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Business expansions approved by plan commission


Several businesses are expanding or rebuilding in LaGrange County, and received site plan approval Tuesday evening from the LaGrange County Plan Commission.

RV manufacturer Crossroads RV in Topeka was approved for a new manufacturing facility at their Topeka location. The new facility will be adjacent to existing manufacturing plants and will be 93,000 square feet. A groundbreaking for the new building was held Thursday morning.

KM Finishing at 2490 S 1100W, Topeka, is expanding their furniture production finishing shop with a 6,400 square foot addition. The company has been in business for 12 years and operating at that location since 2003.

Two businesses that had facilities destroyed by fires are rebuilding following approval of their site plans.

Truman Mullet will be rebuilding his wood briquette business at a new location at 3600 N SR 5, Shipshewana. His site plan was approved pending INDOT approval on the driveways.

Hippenhammer Collision Center on CR 150N near LaGrange, is rebuilding their auto body collision and repair shop after a fire destroyed the original shop. The new shop approved in the site plan will be larger than the one lost, and will include a new office area, which had been housed in an adjacent outbuilding.

The plan commission also approved a single Animal Feeding Operation for Daniel and Nettie Schrock at 4060 E 300S, LaGrange. The approval was for a 40x60 foot barn for dairy heifer calves.

The plan commission postponed action on a site plan for a soft pretzel bakery in Shipshewana. Ben Miller had submitted a site plan for a store at the corner of SR 5 and Berkshire Dr. The commission raised questions on signage and possible mixed-use issues stemming from a section of the building that could be rented out for groups. Miller said he is looking for the store to be the “flagship” store for future franchises.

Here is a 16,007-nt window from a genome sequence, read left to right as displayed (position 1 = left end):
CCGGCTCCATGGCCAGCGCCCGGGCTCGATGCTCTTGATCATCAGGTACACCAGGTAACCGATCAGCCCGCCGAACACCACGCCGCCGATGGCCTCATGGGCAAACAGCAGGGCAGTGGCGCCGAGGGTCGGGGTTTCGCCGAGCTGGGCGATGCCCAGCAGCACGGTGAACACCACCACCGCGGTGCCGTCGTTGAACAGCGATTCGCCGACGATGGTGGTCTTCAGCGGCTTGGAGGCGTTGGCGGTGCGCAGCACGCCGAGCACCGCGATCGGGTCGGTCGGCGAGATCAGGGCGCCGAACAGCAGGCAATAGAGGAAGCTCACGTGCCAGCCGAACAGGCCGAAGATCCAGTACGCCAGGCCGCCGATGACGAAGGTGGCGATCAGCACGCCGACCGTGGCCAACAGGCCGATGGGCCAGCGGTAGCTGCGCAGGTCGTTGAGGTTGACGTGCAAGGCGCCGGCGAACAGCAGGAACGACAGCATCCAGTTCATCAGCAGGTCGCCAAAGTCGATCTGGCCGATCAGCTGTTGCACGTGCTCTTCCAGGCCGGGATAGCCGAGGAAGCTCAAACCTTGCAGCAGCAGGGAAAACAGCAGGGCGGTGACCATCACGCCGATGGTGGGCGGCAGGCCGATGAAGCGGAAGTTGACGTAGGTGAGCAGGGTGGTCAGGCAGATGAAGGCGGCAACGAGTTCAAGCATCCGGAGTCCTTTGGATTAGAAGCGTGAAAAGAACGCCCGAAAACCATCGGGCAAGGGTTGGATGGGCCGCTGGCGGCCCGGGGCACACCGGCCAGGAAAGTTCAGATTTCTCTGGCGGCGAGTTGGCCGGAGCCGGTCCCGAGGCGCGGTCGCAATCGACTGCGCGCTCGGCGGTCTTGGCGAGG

In other business:

Planning Administrator Bob Shanahan told the commission that he is looking at getting the county BZA and plan commission meetings swapped to help speed up the approval process for projects. Currently, some site plans are approved pending BZA variance approval after the plan commission meets. The new schedule would allow projects to seek the variance approval prior to site plan approval by the plan commission, reducing the process by up to two months. Shanahan said the new schedule could take affect within three months.

Shanahan reported that the year-to-date revenue for the county plan department is slightly lower than 2011, but noted that most of that difference was due to a single $1,000 special meeting fee received in 2011. So far in 2012, the department has received $12,350, with the highest amount coming from variance fees, totaling $4,180. There have been six land use variances filed for fees totaling $1,900. There have been 14 site plans, with $1,400 collected in fees for 2012.

In 2011, the department had received 13 site plans in the same period, seven land use variances and $4,500 in variances fees.